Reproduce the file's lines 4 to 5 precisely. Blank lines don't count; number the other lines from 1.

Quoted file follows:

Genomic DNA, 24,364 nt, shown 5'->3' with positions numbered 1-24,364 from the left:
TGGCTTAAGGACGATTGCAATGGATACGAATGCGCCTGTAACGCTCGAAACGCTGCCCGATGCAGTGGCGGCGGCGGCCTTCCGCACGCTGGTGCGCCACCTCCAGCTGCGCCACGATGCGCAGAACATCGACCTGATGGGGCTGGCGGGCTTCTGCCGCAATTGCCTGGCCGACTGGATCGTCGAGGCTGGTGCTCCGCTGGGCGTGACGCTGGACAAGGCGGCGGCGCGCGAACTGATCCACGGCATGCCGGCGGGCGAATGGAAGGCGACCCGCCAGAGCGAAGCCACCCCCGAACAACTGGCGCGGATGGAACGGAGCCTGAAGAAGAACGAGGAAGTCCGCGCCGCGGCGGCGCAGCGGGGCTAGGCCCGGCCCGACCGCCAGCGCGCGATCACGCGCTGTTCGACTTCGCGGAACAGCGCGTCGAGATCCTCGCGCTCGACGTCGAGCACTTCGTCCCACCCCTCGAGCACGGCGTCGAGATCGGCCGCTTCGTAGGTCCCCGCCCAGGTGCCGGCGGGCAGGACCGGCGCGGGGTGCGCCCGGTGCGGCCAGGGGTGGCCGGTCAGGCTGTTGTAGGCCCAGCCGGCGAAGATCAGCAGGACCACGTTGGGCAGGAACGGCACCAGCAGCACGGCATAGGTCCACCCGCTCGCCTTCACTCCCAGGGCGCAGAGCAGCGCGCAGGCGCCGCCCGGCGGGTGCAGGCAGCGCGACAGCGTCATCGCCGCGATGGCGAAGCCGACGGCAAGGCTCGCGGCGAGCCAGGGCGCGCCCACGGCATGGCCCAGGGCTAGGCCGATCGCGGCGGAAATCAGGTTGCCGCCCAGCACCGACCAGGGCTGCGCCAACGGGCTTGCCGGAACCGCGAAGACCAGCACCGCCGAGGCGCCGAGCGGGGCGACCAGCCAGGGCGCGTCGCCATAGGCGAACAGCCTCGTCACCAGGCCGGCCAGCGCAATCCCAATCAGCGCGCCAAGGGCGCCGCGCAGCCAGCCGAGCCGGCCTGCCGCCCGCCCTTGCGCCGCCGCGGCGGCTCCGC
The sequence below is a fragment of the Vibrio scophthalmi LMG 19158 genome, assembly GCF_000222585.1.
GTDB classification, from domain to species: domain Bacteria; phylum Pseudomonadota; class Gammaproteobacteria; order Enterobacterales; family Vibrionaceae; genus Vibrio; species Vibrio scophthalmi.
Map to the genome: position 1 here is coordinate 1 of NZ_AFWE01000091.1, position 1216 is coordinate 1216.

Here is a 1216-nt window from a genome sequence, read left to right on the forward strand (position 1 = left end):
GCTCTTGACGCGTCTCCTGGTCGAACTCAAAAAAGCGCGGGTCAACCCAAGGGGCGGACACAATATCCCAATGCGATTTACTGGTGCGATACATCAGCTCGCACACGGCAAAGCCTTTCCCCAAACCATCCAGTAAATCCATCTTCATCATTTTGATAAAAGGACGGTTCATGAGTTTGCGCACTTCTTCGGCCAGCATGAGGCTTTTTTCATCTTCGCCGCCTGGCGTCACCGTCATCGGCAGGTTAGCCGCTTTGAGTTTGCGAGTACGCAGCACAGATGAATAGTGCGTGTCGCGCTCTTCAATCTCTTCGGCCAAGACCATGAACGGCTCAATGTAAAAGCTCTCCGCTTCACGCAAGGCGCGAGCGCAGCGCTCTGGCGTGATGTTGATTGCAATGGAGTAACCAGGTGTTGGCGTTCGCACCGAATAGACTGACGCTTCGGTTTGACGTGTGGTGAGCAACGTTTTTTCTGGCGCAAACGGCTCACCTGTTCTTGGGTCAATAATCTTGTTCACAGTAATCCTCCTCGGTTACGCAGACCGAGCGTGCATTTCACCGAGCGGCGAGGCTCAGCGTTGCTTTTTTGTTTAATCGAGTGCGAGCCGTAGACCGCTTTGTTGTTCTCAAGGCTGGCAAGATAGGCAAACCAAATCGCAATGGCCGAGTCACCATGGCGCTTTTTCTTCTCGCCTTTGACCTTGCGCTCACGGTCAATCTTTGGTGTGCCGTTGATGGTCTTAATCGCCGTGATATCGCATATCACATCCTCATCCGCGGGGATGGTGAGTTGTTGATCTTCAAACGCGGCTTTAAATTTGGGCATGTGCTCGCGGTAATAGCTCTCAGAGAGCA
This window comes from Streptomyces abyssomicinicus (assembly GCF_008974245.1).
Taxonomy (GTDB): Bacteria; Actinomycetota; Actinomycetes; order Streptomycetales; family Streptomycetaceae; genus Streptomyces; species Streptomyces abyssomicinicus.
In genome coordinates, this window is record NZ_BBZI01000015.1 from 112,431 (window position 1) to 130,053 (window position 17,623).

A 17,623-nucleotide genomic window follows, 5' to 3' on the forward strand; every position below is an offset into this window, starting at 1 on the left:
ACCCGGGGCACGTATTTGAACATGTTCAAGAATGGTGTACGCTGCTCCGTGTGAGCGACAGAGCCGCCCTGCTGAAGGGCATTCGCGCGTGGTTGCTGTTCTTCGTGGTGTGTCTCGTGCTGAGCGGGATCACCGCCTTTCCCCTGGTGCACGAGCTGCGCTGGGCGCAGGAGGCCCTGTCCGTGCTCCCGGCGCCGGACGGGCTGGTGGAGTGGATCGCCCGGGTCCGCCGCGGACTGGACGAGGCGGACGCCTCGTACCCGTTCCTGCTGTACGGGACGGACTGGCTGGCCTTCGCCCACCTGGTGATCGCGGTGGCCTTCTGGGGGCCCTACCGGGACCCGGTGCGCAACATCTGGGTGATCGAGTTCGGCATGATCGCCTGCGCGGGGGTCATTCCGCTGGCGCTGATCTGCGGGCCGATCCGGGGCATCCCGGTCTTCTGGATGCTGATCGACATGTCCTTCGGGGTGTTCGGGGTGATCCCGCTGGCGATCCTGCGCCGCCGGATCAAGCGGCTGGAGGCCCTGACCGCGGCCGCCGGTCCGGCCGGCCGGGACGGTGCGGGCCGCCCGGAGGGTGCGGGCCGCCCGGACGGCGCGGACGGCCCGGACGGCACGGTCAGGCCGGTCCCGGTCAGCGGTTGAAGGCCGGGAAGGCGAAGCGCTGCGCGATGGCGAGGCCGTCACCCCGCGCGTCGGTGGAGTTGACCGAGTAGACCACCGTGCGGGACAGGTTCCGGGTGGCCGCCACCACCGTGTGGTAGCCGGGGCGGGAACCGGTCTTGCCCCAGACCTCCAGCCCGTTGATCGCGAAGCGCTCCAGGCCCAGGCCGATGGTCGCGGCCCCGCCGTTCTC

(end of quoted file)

GTDB classification, from domain to species: domain Bacteria; phylum Pseudomonadota; class Gammaproteobacteria; order Enterobacterales; family Vibrionaceae; genus Vibrio; species Vibrio scophthalmi.
Map to the genome: position 1 here is coordinate 1 of NZ_AFWE01000091.1, position 1216 is coordinate 1216.